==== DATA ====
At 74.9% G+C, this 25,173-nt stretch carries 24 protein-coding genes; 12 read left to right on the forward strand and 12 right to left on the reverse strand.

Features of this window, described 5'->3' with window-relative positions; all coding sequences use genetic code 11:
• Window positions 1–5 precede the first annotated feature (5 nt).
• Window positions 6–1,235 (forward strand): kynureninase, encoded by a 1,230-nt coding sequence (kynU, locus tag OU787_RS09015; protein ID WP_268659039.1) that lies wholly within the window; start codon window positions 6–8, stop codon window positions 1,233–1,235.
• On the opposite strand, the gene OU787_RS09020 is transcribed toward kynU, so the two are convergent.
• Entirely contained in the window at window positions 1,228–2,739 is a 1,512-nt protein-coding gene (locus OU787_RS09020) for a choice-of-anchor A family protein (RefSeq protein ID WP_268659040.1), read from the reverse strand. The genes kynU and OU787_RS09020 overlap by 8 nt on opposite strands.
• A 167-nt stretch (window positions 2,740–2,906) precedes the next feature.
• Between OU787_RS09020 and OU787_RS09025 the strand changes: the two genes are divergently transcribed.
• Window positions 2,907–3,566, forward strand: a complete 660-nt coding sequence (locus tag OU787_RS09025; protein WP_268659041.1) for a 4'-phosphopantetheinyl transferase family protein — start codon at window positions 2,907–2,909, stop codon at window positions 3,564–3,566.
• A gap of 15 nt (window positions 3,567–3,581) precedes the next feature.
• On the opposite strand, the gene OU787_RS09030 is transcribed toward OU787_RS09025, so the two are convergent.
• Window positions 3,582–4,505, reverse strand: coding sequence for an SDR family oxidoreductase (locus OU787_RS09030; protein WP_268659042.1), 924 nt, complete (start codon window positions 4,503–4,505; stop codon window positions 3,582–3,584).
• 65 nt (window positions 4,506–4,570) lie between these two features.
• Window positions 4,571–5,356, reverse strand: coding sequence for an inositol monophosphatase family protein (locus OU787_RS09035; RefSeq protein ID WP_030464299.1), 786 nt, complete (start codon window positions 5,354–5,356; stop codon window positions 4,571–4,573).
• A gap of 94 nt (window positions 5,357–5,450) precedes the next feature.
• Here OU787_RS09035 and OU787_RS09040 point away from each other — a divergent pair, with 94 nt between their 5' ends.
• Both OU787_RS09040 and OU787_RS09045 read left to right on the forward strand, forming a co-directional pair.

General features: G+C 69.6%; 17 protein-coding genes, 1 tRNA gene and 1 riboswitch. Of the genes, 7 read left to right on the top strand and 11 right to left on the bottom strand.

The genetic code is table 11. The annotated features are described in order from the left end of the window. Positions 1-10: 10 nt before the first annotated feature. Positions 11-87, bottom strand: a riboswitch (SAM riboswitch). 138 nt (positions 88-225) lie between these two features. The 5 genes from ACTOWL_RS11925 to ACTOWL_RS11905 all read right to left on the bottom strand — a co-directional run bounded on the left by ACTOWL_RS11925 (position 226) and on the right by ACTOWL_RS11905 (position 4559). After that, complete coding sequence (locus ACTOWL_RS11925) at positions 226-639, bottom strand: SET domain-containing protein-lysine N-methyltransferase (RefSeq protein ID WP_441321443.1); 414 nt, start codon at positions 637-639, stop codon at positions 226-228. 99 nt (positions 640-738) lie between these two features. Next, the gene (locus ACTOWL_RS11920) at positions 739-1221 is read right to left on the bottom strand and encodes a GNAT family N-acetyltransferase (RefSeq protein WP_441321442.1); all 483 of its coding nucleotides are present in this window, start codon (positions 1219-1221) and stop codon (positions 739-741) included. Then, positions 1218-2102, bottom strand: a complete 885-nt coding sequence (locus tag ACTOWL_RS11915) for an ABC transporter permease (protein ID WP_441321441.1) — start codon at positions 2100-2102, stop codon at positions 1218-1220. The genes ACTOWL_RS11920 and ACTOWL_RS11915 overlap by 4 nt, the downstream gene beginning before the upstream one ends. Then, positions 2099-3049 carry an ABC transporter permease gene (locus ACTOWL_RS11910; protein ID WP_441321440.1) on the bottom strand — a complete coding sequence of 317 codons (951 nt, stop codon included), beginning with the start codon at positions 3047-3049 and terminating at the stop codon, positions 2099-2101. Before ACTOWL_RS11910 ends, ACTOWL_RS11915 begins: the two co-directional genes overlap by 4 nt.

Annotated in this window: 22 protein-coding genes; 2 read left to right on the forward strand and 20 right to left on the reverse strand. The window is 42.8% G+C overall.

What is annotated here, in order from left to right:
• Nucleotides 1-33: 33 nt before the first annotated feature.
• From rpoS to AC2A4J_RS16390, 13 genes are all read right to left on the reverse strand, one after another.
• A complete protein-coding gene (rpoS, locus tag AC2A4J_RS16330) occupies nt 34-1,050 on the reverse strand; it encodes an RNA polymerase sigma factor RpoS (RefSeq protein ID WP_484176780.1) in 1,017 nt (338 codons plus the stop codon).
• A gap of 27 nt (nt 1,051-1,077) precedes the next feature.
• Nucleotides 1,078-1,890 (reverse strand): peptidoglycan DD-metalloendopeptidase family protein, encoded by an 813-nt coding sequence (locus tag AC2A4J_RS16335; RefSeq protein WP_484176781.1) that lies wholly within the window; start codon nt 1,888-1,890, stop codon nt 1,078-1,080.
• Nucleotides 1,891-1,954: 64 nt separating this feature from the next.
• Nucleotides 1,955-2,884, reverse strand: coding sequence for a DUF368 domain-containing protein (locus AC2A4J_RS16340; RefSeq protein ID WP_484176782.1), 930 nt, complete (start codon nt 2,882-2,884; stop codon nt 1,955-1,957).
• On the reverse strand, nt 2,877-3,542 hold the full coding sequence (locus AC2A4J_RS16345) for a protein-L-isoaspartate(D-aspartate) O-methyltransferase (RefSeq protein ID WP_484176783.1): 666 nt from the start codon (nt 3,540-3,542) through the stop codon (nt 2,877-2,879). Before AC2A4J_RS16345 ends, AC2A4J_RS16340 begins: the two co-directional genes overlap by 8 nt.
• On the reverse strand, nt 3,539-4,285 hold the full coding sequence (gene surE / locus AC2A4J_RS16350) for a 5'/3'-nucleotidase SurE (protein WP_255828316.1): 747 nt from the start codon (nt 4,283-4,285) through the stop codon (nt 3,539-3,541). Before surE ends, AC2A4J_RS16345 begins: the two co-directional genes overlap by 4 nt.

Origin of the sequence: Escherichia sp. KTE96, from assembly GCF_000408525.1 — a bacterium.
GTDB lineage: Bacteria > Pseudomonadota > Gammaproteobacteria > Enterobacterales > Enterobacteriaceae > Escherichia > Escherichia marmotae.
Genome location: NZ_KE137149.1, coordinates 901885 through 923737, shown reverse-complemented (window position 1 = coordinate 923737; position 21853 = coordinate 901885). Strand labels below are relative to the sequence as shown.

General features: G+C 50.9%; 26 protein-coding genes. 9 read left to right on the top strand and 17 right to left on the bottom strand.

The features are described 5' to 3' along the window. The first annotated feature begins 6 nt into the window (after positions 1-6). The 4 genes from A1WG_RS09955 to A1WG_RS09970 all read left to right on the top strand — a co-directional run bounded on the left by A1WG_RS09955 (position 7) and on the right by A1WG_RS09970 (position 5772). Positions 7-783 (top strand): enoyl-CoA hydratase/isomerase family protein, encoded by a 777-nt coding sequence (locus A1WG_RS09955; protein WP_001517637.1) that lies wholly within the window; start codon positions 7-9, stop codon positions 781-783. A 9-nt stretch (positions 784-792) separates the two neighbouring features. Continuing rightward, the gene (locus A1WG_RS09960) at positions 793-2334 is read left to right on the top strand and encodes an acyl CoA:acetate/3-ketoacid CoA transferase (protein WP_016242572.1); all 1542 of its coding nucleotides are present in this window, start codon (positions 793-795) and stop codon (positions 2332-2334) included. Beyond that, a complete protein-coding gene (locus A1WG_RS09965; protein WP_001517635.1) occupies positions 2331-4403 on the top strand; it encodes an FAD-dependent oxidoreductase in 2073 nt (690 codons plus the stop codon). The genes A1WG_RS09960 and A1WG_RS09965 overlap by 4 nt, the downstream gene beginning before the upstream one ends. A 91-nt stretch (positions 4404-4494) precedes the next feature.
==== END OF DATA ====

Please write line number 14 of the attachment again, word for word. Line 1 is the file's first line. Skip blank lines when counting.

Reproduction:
• Window positions 4,571–5,356, reverse strand: coding sequence for an inositol monophosphatase family protein (locus OU787_RS09035; RefSeq protein ID WP_030464299.1), 786 nt, complete (start codon window positions 5,354–5,356; stop codon window positions 4,571–4,573).